Global Malaise Trap Program

GMP

Project Overview

Title: Global Malaise Trap Program
CBG Units: Collections, International Development, Genomics, Informatics
Scope: Acquisition of detailed temporal and spatial information on terrestrial arthropod communities across the globe
Stage: In Progress
Reach: 33 countries, 158 sites
Sequences: 2M specimens; 153K species

 

Project Details

The Global Malaise Trap Program (GMP) is an international collaboration between the CBG and multiple contributors from around the world. Results from the Canadian National Parks (CNP) Malaise Program have now been incorporated into the larger GMP dataset leading to a total of 158 sampling sites across 33 countries. The program represents the first step toward the acquisition of detailed temporal and spatial information on terrestrial arthropod communities across the globe. To date, over 2M specimens have been sequenced through the GMP, representing over 153K species.

Past efforts to include arthropods in terrestrial assessments have faced two barriers: ineffective sampling due to habitat complexity, and unreliable tools for species identification. The latter barrier has now been circumvented by DNA barcoding, a method that utilizes sequence variation in a standardized gene fragment to rapidly sort and objectively differentiate species. Malaise traps are tent-like structures that are effective at capturing insects from various groups and are easily deployed and cost-effective. Used in combination with DNA barcoding, this approach makes it possible to carry out large-scale sampling programs and enables a time- and cost-efficient approach for biodiversity assessments around the world.

Sampling Sites Completed (September 2018)

Standard Protocol

CBG provides a standard sampling kit to all GMP participants. This includes a brand new Townes style Malaise trap and typically a year’s worth of collection bottles. Partners provide ethanol for killing and preserving samples and are responsible for changing the collection bottle once every week for the duration of the flight season.

All collection bottles are shipped for subsequent processing at CBG. Samples are accessioned, specimens were identified to order, arrayed, labeled, databased, and tissue-sampled for genetic analysis. All arthropods are barcoded, with the exception of a few very common species of Collembola, where only a few individuals from each trap sample were analyzed. Standard barcoding protocols are followed to recover the barcode region of cytochrome c oxidase subunit I (COI) gene. The barcode sequences, specimen images and collateral data are uploaded to BOLD under the ‘Global Malaise Program’ campaign. Barcoded specimens are assigned to an existing or new Barcode Index Number (BIN), a proxy for a formal Linnean species name, as outlined by Ratnasingham & Hebert (2013). Identifications are assigned by the BOLD-ID Engine where possible, allowing preliminary species inventories to be completed for each location and facilitating comparisons among them.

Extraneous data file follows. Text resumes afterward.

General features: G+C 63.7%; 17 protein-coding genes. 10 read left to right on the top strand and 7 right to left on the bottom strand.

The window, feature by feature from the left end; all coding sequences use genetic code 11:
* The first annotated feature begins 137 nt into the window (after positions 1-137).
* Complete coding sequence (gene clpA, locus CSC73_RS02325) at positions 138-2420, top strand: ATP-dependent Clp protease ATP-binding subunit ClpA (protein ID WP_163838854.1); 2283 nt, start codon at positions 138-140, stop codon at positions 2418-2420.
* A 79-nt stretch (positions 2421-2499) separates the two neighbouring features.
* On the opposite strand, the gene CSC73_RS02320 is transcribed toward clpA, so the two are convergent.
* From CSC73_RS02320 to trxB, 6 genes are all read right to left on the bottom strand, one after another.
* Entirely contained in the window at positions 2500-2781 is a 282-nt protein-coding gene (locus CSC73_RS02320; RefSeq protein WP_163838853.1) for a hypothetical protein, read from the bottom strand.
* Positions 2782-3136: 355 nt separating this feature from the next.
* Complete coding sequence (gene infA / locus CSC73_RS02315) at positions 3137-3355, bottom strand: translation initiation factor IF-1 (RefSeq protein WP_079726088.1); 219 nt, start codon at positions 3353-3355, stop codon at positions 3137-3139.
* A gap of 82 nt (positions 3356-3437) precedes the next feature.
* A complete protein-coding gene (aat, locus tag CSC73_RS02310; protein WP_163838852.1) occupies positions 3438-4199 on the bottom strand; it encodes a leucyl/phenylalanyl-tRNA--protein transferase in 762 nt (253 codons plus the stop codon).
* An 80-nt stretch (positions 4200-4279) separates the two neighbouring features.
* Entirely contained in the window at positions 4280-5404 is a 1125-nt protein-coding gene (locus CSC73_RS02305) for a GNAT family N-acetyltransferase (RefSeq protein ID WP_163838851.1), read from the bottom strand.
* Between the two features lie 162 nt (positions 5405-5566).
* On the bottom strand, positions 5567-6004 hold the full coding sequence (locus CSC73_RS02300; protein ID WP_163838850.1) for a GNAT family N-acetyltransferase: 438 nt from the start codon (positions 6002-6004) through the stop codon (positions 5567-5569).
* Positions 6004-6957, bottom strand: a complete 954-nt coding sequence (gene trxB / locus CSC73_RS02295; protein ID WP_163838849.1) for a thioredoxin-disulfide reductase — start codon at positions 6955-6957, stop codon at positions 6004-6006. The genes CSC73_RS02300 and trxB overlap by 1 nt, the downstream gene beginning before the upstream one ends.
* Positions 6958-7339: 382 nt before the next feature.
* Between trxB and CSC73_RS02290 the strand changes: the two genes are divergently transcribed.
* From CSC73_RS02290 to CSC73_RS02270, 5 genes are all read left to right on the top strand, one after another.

Reports are generated upon completion of analysis for a single GMP site. They include a taxonomy list, image library, neighbor-joining tree, and different comparisons with other analyzed GMP locations. The whole program moves forward through collaborative efforts where each country is creating a species inventory and barcode library for itself but shared BINs between countries therefore allow for concurrent identifications between collections.

 

Project Outcomes (September 2018)

 

130 SITES PROCESSED
TOTAL SPECIMENS = 2,082,406
RECORDS WITH BINS = 1,771,353
BINS = 153,988

Complete GMP species accumulation curve for all of the 130 sites completed as of September 2018, indicating progress through 2015 (69 sites completed) and 2017 (117 sites completed).

Species accumulation curve for each of the 130 sites. Solid line segment represents the rarefaction curve, the dashed line segment extrapolates the curve to double the observed sample size. Colours indicate a gradient in latitude with blue shades in the Northern hemisphere, red shades near the equator, and green shades in the Southern hemisphere.

Variation among sites in observed BIN diversity with latitude (P<0.001 and r2=0.80). The size of points indicates the number of specimens. The P and r2 values  reflect overall model statistics while the regression line indicates the significant effect of latitude.

 

 

Participants List: GMP Participant List

Progress Reports:

 

Contact: contact@globalmalaise.org